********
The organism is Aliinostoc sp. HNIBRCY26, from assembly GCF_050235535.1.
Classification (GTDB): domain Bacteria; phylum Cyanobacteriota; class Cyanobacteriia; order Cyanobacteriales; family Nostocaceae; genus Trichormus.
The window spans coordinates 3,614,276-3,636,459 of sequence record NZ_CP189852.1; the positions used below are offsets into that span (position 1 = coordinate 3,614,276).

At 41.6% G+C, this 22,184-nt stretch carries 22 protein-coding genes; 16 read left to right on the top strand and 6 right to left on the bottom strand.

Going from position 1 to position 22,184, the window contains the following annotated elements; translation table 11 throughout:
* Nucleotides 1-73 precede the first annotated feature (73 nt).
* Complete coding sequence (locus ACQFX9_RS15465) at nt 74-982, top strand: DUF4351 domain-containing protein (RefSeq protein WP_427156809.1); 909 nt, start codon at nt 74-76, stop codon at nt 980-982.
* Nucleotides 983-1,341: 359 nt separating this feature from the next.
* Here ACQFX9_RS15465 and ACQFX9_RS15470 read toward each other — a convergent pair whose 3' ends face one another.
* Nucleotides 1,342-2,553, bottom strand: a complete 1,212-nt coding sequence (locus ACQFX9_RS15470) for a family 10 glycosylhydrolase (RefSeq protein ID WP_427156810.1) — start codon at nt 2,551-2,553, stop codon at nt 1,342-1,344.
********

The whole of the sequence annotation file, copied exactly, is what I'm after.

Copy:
The organism is Aliinostoc sp. HNIBRCY26, from assembly GCF_050235535.1.
Classification (GTDB): domain Bacteria; phylum Cyanobacteriota; class Cyanobacteriia; order Cyanobacteriales; family Nostocaceae; genus Trichormus.
The window spans coordinates 3,614,276-3,636,459 of sequence record NZ_CP189852.1; the positions used below are offsets into that span (position 1 = coordinate 3,614,276).

At 41.6% G+C, this 22,184-nt stretch carries 22 protein-coding genes; 16 read left to right on the top strand and 6 right to left on the bottom strand.

Going from position 1 to position 22,184, the window contains the following annotated elements; translation table 11 throughout:
* Nucleotides 1-73 precede the first annotated feature (73 nt).
* Complete coding sequence (locus ACQFX9_RS15465) at nt 74-982, top strand: DUF4351 domain-containing protein (RefSeq protein WP_427156809.1); 909 nt, start codon at nt 74-76, stop codon at nt 980-982.
* Nucleotides 983-1,341: 359 nt separating this feature from the next.
* Here ACQFX9_RS15465 and ACQFX9_RS15470 read toward each other — a convergent pair whose 3' ends face one another.
* Nucleotides 1,342-2,553, bottom strand: a complete 1,212-nt coding sequence (locus ACQFX9_RS15470) for a family 10 glycosylhydrolase (RefSeq protein ID WP_427156810.1) — start codon at nt 2,551-2,553, stop codon at nt 1,342-1,344.